ILS recently participated in the 5th Global Space and Satellite Forum Conference 2015 in Abu Dhabi, UAE as an exhibit sponsor and panelist. The summit was hosted by the UAE Space Agency and brought together key regional and international stakeholders and decision makers from the space and satellite industry.
The Launch Services Providers Panel on May 27, entitled, “Update on Recent Missions, Challenges and Possibilities”, included ILS and other launchers. Tom Carroll, Regional Director of Sales represented ILS on the panel which was moderated by Peter Marquez, Vice President for Global Engagement, Planetary Resources.
The following is a summary of ILS’ participation.
Our company was formed 22 years ago as a joint venture to bring the Russian Proton launch vehicle, and now the Angara modular family of vehicles, to the global commercial market. Khrunichev State Research and Production Space Center is the manufacturer of the Proton and Angara vehicles and now the owner of ILS.
Changes in the Russian Space Industry
Under a new restructure, the Russian space industry is currently undergoing significant reform which includes Khrunichev. This is being undertaken under the auspices of United Rocket and Space Corporation (URSC). Eventually, URSC will be folded under a larger entity called Roscosmos, which will include the Russian Space Agency as well.
The industry reforms will continue as planned and directed by the Russian Federal government with the primary goal of improving overall quality across the entire Russian space industry through introduction of the following:
• A substantial capital investment in new technologies and processes
• Progressive changes in workforce culture leading to improved efficiency, training and productivity
• The use of both Russian and worldwide state of the art experience to build and improve the knowledge base. Khrunichev is seeking input from international experts—not just internal to the organization.
About ILS and Khrunichev
ILS and Khrunichev work together in the provision of launch services using the Proton M Breeze M launch vehicle– a heavy lift vehicle capable of launching 6.35 metric tons to a standard reference GTO orbit and 3.2MT to GSO. Khrunichev builds the launch vehicle as well as provides the mission design for the launch service.
ILS conducts the commercial sales and marketing of the Proton, manages the contracting, export licensing and spacecraft integration to the launch vehicle. Together the teams manage proton commercial launch operations at the Baikonur Cosmodrome in Kazakhstan.
All major SC buses have been integrated and launched on the Proton vehicle – we launched the first DS2000 by MELCO last year. The Breeze M restartable upper stage provides the flexibility to launch into any type of orbit.
As we provide primarily dedicated launches, each mission profile is tailored for the specific spacecraft to maximize lifetime in orbit.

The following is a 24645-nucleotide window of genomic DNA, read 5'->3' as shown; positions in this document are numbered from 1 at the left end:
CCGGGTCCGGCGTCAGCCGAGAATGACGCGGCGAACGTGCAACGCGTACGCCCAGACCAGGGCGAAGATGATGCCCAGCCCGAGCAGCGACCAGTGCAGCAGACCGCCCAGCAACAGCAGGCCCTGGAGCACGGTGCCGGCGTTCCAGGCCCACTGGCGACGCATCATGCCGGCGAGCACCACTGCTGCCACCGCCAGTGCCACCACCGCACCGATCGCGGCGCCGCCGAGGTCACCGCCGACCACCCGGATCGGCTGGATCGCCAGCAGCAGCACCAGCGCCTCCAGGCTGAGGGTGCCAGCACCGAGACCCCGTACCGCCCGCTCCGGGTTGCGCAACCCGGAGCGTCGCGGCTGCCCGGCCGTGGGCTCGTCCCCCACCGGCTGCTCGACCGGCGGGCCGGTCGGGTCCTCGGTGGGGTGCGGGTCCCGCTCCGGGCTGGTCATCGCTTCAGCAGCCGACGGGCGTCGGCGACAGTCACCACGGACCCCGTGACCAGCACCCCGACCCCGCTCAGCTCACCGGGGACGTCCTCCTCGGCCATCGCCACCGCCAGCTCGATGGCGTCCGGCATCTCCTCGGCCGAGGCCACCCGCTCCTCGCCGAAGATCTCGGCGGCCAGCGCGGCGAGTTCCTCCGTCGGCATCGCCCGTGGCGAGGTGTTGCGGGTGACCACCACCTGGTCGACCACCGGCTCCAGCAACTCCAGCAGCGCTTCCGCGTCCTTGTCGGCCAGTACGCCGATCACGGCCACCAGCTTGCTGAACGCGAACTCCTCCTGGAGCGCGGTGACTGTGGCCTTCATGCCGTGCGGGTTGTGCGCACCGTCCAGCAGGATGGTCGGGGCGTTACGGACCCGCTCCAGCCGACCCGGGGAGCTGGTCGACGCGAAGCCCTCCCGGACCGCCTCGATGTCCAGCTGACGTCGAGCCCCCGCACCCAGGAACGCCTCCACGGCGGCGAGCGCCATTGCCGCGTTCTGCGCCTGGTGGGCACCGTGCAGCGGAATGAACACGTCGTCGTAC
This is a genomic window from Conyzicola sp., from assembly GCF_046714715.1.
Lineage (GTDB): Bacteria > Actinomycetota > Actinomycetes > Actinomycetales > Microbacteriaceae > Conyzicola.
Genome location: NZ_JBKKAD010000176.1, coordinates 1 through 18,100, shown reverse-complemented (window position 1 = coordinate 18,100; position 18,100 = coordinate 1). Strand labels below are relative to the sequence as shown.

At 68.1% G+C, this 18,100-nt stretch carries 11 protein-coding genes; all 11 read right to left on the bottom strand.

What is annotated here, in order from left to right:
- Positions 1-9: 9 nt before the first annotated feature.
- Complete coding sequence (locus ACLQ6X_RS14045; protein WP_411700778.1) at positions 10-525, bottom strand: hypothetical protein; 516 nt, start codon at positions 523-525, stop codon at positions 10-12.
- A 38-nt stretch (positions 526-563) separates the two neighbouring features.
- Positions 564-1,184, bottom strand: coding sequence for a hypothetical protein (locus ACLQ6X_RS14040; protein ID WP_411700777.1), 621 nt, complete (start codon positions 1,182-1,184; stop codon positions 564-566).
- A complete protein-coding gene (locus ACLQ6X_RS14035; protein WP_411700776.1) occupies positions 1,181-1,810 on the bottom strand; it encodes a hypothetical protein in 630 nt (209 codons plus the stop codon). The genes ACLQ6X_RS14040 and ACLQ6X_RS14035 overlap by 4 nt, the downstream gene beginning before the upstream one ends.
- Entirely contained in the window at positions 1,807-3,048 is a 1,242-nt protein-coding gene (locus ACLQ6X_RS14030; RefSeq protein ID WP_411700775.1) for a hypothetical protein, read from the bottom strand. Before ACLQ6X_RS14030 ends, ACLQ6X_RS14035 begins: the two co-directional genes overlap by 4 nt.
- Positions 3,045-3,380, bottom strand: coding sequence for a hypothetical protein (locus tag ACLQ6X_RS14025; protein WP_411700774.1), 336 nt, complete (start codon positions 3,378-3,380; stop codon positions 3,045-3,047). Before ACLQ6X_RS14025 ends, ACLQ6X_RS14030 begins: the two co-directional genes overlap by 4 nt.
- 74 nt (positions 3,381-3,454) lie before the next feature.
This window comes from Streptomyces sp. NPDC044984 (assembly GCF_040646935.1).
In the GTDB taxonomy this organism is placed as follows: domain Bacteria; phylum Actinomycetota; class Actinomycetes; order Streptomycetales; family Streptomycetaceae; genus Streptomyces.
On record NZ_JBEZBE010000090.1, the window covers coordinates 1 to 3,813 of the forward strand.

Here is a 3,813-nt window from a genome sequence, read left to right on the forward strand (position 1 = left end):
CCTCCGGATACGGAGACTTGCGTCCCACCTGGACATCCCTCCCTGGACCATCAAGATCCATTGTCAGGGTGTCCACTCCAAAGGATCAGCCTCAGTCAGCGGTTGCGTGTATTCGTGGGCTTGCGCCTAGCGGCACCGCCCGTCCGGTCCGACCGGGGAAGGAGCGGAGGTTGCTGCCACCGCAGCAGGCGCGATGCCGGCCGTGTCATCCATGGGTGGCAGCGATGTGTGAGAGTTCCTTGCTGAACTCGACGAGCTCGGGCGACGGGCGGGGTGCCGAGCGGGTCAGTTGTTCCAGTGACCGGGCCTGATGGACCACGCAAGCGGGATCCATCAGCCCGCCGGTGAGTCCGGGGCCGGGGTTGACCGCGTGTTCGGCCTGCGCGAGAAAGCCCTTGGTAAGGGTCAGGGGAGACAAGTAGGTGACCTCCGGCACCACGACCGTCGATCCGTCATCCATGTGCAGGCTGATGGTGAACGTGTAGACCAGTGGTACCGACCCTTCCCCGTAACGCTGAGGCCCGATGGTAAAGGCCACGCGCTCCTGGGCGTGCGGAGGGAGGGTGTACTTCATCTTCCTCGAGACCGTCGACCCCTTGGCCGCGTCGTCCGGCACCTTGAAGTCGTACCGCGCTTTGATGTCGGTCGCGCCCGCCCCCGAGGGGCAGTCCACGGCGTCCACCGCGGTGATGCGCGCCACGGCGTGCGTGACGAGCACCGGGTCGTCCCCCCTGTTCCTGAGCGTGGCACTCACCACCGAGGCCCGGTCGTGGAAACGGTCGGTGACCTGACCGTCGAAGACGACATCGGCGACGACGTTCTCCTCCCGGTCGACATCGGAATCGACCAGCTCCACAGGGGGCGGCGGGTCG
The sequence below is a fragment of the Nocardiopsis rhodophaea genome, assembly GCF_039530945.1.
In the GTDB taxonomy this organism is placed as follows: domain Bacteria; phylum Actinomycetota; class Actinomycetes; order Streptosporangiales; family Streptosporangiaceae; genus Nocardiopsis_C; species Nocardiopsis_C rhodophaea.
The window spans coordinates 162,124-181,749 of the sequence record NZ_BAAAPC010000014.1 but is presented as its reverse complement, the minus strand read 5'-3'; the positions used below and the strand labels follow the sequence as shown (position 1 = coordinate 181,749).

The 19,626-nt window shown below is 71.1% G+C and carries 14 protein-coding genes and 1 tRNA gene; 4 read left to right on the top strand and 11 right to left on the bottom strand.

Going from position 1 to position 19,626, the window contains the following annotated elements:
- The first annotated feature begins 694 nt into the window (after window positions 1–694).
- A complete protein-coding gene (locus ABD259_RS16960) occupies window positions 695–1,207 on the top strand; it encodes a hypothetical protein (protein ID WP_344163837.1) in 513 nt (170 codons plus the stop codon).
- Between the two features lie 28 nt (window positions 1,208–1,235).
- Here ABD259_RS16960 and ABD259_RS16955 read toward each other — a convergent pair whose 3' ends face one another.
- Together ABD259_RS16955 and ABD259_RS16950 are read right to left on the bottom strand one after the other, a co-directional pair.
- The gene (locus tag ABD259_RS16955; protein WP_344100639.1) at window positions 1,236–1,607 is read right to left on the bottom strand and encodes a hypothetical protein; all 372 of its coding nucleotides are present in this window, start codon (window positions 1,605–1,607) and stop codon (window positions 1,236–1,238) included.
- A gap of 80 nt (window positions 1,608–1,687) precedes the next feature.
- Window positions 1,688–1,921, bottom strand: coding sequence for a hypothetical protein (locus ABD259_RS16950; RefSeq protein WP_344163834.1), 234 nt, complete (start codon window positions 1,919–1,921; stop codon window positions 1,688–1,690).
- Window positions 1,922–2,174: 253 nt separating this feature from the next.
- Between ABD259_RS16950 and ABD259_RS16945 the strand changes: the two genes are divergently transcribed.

Proton can also launch two or more spacecraft at a time, including the independent placement of each spacecraft into its own orbit. We demonstrated this on a commercial mission in 2011, when the SES 3 spacecraft was launched in conjunction with the Kazsat 2 spacecraft. In that case, SES 3 was delivered to GTO while Kazsat was injected directly into GSO. Proton has also been used to launch hosted payloads and dual use spacecraft for various governments.
The New Generation of Vehicles: Angara
Angara is the new family of vehicles that we are now beginning to market commercially. It is a modular vehicle built around a common URM – Universal Rocket Module – that can launch a full range of mass classes to all types of orbits. The Angara 5 vehicle- with 5 clustered URMs as the main stage- is the heavy lift variant that will eventually replace the Proton vehicle. During the overlap period that will extend to 2025, the Russian Federal missions will gradually be transitioned from Proton to Angara starting in 2017.
The successful test flights of Angara 1.2 and Angara 5 were conducted last year. The next Angara 5 flight is projected for late 2016. ILS is currently offering some opportunities for launch on Angara out of Plesetsk and in 2021 and beyond, from the new Vostochny Cosmodrome.
The launch industry is filled with challenges as this is a fiercely competitive business and high risk business. And unfortunately, ILS and Khrunichev experienced a failure of the third stage of the Proton rocket carrying the Centenario satellite for the Mexican Government on May 16. A Russian State Commission, led by the head of Roscosmos Igor Komarov, conducted its work and provided their findings and corrective actions. In parallel with the State Commission, ILS formed its own Failure Review Oversight Board (FROB). In July, the FROB will review the commission’s final report and corrective action plan, in accordance with U.S. and Russian government export control regulations.
Our first launch of the year was the Inmarsat-5 F2 satellite for Inmarsat’s Global Xpress Program on February 1, the second of three satellites for the program to be launched by Proton.
ILS will work diligently with its partner Khrunichev to safely return Proton to flight as soon as possible. The commercial manifest will be reevaluated upon conclusion of the Russian State Commission and the ILS FROB.